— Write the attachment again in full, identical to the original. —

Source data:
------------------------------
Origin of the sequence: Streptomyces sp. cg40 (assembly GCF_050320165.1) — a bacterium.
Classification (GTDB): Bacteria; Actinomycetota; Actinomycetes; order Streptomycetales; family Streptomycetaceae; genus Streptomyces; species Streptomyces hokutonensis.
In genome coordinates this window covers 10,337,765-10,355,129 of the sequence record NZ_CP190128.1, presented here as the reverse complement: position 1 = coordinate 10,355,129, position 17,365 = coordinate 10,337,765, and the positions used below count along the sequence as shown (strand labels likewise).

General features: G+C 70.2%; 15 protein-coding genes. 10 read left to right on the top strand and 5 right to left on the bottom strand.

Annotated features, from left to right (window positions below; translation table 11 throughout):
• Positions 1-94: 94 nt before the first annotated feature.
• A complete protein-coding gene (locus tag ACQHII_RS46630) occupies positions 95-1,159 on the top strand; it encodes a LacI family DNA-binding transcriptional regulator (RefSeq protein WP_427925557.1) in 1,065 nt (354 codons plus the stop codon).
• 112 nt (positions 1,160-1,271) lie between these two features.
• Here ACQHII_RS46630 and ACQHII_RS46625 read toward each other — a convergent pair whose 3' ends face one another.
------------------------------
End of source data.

Origin of the sequence: Streptomyces sp. cg40 (assembly GCF_050320165.1) — a bacterium.
Classification (GTDB): Bacteria; Actinomycetota; Actinomycetes; order Streptomycetales; family Streptomycetaceae; genus Streptomyces; species Streptomyces hokutonensis.
In genome coordinates this window covers 10,337,765-10,355,129 of the sequence record NZ_CP190128.1, presented here as the reverse complement: position 1 = coordinate 10,355,129, position 17,365 = coordinate 10,337,765, and the positions used below count along the sequence as shown (strand labels likewise).

General features: G+C 70.2%; 15 protein-coding genes. 10 read left to right on the top strand and 5 right to left on the bottom strand.

Annotated features, from left to right (window positions below; translation table 11 throughout):
• Positions 1-94: 94 nt before the first annotated feature.
• A complete protein-coding gene (locus tag ACQHII_RS46630) occupies positions 95-1,159 on the top strand; it encodes a LacI family DNA-binding transcriptional regulator (RefSeq protein WP_427925557.1) in 1,065 nt (354 codons plus the stop codon).
• 112 nt (positions 1,160-1,271) lie between these two features.
• Here ACQHII_RS46630 and ACQHII_RS46625 read toward each other — a convergent pair whose 3' ends face one another.